• OK, this has gone far enough. Your behavior even before this comment made me wonder whether you are a troll, but then some of your comments seemed to genuinely be interested in substantive matters. But the troll trick of behaving badly and then blaming someone who calls you on it is going to bring down the level of discourse on this blog in ways that I do not consider acceptable. Please engage in substantive discussion and save insult-hurling and projection of projection for places where the standards are lower.

          • Somehow, “believing badly” is always equated to “behaving badly.”

          • No, it isn’t. This is a blog which has no interest in defending any kinds sof orthodoxy and looks at a lot of critical historical questions in a way that tries to avoid not just the pole of gullibility that merely accepts everything, but also the other pole of gullibility that uses pseudoskepticism in the interest of promoting views that are just as poorly founded in evidence.

            If you ever think you can treat the people who have been commenting here for many years, and who have show great interest in serious discussion of academic as well as other subjects, with the respect that any human being ought to be shown, get in touch and I will happily let you comment here again.

          • What was shoddy about Casey’s treatment? Well, for one thing he included in his list of mythicists scholars who are not mythicists at all. Some of these and others who have expressed sympathy with mythicism Casey quite wrongly branded as ex-fundamentalists — their past religious affiliations were nothing like that; and of others who did have fundamentalist associations Casey happened to overlook the fact that they had also had as much involvement in liberal churches.

            A simple check-list of some of the names he included shows just how shoddy Casey’s caricatures were. See Who’s Who among Mythicists.

            As for his distortion of my own background see my defence here and here.

            Another example: I have myself written strong criticisms of Acharya’s (Murdock’s) work but at least I base my remarks on what her arguments really are. Yet Casey faulted her for arguments and statements she does not make. If you can’t find real faults in the case of Acharya but must resort to fabricated data then you really are on shoddy ground.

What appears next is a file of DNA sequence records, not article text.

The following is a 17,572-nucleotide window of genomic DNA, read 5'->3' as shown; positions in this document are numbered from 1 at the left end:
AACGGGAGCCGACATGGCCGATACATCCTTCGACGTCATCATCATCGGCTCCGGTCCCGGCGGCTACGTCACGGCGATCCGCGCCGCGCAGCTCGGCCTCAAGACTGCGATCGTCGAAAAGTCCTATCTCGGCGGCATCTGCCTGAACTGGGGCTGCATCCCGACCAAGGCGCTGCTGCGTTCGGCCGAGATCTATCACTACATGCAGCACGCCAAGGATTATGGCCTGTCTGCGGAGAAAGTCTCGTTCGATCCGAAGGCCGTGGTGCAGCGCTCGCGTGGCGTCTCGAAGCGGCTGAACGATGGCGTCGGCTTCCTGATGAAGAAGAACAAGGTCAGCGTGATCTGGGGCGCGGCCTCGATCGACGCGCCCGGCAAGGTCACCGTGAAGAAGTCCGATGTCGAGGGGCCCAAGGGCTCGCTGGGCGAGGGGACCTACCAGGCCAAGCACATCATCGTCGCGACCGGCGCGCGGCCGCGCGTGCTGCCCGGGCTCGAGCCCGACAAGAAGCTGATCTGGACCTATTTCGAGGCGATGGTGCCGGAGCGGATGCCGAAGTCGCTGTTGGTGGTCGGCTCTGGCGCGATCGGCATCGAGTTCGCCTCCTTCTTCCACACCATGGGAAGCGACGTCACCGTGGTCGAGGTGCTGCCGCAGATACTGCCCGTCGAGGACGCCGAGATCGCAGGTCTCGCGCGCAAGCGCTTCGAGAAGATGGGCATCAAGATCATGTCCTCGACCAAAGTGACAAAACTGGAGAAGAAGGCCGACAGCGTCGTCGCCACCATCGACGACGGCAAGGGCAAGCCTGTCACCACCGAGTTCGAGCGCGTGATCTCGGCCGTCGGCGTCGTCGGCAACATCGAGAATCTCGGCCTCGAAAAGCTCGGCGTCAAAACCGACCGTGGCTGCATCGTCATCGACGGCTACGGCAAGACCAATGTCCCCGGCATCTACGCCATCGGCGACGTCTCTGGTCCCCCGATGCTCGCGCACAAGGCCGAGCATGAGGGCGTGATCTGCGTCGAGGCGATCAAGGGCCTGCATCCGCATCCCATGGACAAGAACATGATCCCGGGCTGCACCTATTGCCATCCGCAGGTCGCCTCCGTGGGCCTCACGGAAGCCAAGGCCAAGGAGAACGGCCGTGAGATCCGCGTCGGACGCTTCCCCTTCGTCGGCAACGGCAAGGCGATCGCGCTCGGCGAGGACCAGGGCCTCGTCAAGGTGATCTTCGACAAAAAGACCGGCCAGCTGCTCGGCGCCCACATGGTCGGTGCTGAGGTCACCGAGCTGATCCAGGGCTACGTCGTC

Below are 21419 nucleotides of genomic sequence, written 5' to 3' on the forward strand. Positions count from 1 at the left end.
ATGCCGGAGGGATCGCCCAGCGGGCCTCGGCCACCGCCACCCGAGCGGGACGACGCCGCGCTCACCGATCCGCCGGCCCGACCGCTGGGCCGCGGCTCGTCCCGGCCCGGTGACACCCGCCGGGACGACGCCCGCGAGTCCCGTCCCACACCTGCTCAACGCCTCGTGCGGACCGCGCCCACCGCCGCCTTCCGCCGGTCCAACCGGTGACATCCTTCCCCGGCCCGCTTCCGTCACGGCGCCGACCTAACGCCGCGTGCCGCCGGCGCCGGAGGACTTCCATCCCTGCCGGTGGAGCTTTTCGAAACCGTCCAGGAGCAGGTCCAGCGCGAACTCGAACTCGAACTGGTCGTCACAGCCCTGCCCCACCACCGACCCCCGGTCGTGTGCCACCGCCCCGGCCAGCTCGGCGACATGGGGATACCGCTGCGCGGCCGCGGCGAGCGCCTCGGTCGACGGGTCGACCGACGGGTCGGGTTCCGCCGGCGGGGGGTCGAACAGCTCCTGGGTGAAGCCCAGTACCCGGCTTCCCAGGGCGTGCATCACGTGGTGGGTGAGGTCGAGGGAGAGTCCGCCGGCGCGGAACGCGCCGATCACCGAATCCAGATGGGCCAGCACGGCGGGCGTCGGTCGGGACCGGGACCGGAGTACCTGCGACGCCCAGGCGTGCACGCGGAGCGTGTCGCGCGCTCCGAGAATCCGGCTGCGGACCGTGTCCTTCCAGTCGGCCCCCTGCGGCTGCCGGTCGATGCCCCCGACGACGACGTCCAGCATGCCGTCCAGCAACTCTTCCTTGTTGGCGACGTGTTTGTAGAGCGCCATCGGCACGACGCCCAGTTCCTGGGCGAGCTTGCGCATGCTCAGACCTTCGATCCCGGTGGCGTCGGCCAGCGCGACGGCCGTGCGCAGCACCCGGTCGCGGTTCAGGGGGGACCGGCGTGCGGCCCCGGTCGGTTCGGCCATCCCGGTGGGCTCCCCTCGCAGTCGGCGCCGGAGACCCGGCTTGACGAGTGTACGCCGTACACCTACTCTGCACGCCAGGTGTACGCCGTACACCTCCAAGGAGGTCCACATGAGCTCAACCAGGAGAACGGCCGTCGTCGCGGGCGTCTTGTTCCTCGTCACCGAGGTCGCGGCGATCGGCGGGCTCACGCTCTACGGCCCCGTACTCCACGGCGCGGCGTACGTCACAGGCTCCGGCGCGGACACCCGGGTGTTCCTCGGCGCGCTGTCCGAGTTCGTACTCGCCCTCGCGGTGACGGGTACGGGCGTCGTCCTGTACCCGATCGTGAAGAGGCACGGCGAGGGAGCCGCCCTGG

If you want any more indications of shoddiness in this work by Casey see the posts in this series here.

            If you want to trust Casey’s words because he is a reputable scholar who had no axe to grind then I suggest you are unaware of the background to his book and are not following the principles of scholarly engagement.

  • Joe Wallack

    The ironic part is that the first significant author of your religion had even worse proof-texting

  • lists of alleged parallels between New Testament texts and the stories in the Jewish Scriptures from which some (e.g. Thomas Brodie) think they were drawn.

    I don’t know if Brodie has ever published a “list of alleged parallels” but I do know that he has published many detailed arguments for intertextuality — and in the process citing common literary practice of the day. The literary practice was not confined to the classical world either but was well-known in Jewish literature — the gospels’ relationship to the OT being only one example.

    Were not Brodie’s publications on the whole peer-reviewed? And were not many of them published in partnership with other mainstream scholars? Do not many mainstream scholars admit and even point out in commentaries that at least some of the gospel narratives are indeed based on OT passages? (e.g. Jesus’ miracles comparable with some of those of Elijah and Elisha, the calling of the disciples ditto)

    Of course these parallels do not of themselves prove mythicism but I don’t know of any mythicist (I’m not including the likes of Acharya and co) who argues that such parallels of themselves do indeed prove mythicism.

    Carrier, for example, only mentions such parallels as one piece of background knowledge out of a total of 48 pieces. So he hardly uses them to make his case.